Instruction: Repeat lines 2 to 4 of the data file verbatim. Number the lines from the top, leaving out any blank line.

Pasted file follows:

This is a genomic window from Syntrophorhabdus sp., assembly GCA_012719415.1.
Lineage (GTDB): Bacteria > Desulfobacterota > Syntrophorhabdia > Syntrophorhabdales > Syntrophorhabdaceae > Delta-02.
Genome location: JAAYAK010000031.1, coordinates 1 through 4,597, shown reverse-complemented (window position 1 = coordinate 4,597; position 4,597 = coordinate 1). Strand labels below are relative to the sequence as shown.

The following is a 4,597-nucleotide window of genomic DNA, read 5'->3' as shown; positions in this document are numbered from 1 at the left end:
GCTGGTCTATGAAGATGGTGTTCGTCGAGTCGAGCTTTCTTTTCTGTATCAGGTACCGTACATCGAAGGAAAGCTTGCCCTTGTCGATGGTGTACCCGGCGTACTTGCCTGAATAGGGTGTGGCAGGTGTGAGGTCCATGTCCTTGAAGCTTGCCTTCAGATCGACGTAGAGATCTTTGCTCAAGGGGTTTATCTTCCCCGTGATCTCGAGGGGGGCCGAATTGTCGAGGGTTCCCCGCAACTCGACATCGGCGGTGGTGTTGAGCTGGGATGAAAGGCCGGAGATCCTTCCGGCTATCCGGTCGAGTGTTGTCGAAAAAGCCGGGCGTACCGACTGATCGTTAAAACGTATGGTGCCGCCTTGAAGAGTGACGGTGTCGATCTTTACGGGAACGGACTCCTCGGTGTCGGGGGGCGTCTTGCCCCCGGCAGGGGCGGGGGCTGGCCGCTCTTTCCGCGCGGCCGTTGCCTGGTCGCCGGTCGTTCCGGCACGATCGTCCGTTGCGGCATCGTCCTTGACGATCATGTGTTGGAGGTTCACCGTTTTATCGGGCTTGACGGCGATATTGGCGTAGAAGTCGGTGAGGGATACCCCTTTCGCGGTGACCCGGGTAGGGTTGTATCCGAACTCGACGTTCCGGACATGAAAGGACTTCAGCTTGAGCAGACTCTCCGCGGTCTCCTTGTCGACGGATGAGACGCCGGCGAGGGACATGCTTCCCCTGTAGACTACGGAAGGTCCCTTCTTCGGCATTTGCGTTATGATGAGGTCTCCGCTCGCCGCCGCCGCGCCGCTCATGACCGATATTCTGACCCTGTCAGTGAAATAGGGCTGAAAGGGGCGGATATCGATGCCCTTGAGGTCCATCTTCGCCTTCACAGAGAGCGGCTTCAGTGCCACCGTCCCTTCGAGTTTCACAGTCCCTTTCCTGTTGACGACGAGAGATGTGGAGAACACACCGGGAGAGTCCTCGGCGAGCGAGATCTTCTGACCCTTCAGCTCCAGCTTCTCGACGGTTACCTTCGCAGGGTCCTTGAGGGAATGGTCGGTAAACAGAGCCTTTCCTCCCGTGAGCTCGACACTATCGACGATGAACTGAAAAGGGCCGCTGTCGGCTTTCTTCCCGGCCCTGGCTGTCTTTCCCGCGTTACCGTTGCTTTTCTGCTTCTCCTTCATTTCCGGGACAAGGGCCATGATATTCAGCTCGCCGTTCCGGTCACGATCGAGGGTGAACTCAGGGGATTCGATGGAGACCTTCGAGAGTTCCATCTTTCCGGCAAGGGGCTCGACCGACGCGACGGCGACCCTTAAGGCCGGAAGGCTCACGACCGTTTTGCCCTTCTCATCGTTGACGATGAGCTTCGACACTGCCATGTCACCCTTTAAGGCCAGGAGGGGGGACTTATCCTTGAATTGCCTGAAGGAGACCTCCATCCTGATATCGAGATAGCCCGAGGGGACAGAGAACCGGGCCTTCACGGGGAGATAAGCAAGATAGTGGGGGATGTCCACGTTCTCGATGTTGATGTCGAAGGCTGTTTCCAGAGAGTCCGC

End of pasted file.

Lineage (GTDB): Bacteria > Desulfobacterota > Syntrophorhabdia > Syntrophorhabdales > Syntrophorhabdaceae > Delta-02.
Genome location: JAAYAK010000031.1, coordinates 1 through 4,597, shown reverse-complemented (window position 1 = coordinate 4,597; position 4,597 = coordinate 1). Strand labels below are relative to the sequence as shown.

The following is a 4,597-nucleotide window of genomic DNA, read 5'->3' as shown; positions in this document are numbered from 1 at the left end: